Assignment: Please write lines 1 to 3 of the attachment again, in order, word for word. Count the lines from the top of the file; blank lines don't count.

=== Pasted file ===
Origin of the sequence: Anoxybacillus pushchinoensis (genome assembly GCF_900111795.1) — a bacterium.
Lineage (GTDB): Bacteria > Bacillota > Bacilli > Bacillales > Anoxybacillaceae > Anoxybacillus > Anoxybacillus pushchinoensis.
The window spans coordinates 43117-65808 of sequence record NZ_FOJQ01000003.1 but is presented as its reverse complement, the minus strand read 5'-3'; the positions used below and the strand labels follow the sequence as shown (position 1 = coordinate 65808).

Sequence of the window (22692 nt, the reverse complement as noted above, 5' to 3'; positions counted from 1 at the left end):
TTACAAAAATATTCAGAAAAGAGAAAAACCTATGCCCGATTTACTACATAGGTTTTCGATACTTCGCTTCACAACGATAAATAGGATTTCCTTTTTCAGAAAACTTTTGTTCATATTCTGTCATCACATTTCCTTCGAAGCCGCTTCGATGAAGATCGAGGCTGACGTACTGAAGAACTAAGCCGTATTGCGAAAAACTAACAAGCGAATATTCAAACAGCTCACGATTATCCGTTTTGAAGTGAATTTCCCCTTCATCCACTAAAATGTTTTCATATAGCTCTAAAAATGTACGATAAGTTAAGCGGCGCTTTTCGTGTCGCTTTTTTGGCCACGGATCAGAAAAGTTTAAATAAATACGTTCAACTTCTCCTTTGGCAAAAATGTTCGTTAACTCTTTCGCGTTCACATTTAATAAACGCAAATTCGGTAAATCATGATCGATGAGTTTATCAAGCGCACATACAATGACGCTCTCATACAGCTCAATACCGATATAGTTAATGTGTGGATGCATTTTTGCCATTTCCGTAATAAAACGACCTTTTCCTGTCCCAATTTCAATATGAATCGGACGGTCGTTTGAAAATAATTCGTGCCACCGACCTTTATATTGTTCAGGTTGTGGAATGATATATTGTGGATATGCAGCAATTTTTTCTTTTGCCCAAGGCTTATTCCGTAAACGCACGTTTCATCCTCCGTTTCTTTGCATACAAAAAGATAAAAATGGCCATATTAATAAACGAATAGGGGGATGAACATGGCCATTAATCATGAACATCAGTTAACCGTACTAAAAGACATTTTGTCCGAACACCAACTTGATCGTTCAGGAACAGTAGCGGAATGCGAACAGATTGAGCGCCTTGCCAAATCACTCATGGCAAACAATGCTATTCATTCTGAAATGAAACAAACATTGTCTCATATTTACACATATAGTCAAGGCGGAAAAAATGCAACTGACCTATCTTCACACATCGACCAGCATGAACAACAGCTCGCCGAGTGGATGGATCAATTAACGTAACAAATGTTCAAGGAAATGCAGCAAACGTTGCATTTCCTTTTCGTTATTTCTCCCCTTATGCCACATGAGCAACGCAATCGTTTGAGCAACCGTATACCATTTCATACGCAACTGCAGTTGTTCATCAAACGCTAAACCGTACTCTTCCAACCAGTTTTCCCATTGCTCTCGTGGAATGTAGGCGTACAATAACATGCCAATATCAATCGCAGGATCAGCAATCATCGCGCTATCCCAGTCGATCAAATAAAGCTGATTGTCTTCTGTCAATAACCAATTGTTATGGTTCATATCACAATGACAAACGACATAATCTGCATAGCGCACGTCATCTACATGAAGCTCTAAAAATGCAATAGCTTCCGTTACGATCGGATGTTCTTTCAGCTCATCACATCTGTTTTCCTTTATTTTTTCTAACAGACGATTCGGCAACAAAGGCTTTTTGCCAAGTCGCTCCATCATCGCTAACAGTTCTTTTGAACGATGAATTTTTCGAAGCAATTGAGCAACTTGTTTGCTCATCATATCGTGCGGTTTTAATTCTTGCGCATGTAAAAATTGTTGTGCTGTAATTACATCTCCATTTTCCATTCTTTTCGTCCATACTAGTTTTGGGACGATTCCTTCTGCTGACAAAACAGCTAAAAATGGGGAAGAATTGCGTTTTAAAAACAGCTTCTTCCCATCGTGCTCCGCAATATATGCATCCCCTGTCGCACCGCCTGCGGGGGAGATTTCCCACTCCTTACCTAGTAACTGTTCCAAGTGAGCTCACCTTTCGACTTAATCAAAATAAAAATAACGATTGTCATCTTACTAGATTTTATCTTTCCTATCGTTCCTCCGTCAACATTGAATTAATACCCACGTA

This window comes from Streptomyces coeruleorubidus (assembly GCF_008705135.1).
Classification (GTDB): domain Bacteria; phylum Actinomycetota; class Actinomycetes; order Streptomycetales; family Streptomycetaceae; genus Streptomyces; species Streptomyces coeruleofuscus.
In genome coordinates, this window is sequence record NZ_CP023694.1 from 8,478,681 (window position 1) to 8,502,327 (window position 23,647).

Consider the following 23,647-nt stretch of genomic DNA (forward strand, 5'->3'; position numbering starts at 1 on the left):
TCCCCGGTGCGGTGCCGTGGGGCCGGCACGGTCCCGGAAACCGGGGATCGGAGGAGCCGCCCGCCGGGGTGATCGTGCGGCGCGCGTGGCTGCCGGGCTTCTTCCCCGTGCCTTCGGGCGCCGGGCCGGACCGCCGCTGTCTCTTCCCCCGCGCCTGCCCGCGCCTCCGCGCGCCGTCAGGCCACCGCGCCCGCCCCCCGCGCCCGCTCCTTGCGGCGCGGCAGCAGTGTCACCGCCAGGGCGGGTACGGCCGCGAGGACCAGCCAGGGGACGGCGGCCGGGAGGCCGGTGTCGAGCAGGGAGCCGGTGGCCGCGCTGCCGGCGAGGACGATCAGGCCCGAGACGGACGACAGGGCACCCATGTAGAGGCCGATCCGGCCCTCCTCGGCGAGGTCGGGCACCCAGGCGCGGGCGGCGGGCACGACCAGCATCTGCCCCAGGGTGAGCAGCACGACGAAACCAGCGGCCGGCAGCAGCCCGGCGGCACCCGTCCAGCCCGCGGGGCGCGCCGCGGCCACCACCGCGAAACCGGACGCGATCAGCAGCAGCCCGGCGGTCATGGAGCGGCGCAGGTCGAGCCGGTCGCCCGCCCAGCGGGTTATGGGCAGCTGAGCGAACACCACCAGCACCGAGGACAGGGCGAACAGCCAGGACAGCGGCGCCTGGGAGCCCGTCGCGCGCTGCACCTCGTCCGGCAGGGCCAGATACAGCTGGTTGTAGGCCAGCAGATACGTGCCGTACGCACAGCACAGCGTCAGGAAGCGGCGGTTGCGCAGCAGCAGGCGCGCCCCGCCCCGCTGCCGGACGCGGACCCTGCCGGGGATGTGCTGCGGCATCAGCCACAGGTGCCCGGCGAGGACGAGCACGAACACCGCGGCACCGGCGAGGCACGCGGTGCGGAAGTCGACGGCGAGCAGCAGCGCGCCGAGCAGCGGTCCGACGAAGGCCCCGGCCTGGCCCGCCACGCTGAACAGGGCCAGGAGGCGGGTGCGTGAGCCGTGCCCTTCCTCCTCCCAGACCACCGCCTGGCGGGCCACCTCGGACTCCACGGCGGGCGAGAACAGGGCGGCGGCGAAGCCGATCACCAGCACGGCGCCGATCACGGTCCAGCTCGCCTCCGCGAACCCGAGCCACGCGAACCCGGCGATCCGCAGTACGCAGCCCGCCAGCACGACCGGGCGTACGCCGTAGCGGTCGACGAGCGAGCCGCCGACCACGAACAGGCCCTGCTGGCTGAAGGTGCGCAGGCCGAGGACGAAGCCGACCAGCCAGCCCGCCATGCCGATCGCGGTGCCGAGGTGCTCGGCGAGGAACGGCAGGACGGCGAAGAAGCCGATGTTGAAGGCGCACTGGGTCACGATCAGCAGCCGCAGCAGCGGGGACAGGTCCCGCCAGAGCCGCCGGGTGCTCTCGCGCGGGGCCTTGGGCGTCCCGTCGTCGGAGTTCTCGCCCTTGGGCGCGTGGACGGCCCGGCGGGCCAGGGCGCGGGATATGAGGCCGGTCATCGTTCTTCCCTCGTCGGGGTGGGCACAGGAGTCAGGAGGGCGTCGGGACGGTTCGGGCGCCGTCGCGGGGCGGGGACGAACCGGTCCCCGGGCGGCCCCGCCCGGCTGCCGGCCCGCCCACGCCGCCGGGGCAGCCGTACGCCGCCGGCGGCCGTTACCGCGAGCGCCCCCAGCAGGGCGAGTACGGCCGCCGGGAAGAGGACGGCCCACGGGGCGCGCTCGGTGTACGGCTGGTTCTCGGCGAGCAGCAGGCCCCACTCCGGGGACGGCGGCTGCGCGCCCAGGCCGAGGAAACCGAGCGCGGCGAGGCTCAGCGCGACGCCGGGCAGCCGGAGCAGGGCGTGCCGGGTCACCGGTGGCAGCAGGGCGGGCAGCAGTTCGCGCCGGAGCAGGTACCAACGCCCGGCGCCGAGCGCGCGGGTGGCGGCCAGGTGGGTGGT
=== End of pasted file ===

Origin of the sequence: Anoxybacillus pushchinoensis (genome assembly GCF_900111795.1) — a bacterium.
Lineage (GTDB): Bacteria > Bacillota > Bacilli > Bacillales > Anoxybacillaceae > Anoxybacillus > Anoxybacillus pushchinoensis.
The window spans coordinates 43117-65808 of sequence record NZ_FOJQ01000003.1 but is presented as its reverse complement, the minus strand read 5'-3'; the positions used below and the strand labels follow the sequence as shown (position 1 = coordinate 65808).